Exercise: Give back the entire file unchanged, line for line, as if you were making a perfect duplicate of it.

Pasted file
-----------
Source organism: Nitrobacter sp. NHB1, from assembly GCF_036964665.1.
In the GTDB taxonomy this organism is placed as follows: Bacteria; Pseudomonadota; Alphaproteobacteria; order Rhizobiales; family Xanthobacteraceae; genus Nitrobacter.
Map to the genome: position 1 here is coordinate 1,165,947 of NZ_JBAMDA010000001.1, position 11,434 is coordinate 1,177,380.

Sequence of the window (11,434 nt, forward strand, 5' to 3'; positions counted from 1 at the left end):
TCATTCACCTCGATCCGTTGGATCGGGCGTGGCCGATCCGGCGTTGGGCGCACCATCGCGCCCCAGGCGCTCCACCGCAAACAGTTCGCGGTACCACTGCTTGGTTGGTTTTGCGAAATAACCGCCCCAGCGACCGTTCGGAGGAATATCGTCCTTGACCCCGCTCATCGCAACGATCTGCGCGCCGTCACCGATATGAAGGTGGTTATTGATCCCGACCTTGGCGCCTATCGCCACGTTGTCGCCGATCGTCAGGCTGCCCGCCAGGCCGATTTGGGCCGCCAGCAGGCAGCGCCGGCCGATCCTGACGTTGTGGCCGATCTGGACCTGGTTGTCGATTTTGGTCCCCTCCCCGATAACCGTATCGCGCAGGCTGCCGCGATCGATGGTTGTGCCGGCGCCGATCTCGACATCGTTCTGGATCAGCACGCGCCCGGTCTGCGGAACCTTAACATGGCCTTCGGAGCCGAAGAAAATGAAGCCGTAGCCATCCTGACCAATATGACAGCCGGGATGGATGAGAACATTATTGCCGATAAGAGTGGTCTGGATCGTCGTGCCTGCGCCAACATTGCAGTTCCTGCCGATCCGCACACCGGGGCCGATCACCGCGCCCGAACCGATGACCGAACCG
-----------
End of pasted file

Source organism: Nitrobacter sp. NHB1, from assembly GCF_036964665.1.
In the GTDB taxonomy this organism is placed as follows: Bacteria; Pseudomonadota; Alphaproteobacteria; order Rhizobiales; family Xanthobacteraceae; genus Nitrobacter.
Map to the genome: position 1 here is coordinate 1,165,947 of NZ_JBAMDA010000001.1, position 11,434 is coordinate 1,177,380.

Sequence of the window (11,434 nt, forward strand, 5' to 3'; positions counted from 1 at the left end):
TCATTCACCTCGATCCGTTGGATCGGGCGTGGCCGATCCGGCGTTGGGCGCACCATCGCGCCCCAGGCGCTCCACCGCAAACAGTTCGCGGTACCACTGCTTGGTTGGTTTTGCGAAATAACCGCCCCAGCGACCGTTCGGAGGAATATCGTCCTTGACCCCGCTCATCGCAACGATCTGCGCGCCGTCACCGATATGAAGGTGGTTATTGATCCCGACCTTGGCGCCTATCGCCACGTTGTCGCCGATCGTCAGGCTGCCCGCCAGGCCGATTTGGGCCGCCAGCAGGCAGCGCCGGCCGATCCTGACGTTGTGGCCGATCTGGACCTGGTTGTCGATTTTGGTCCCCTCCCCGATAACCGTATCGCGCAGGCTGCCGCGATCGATGGTTGTGCCGGCGCCGATCTCGACATCGTTCTGGATCAGCACGCGCCCGGTCTGCGGAACCTTAACATGGCCTTCGGAGCCGAAGAAAATGAAGCCGTAGCCATCCTGACCAATATGACAGCCGGGATGGATGAGAACATTATTGCCGATAAGAGTGGTCTGGATCGTCGTGCCTGCGCCAACATTGCAGTTCCTGCCGATCCGCACACCGGGGCCGATCACCGCGCCCGAACCGATGACCGAACCG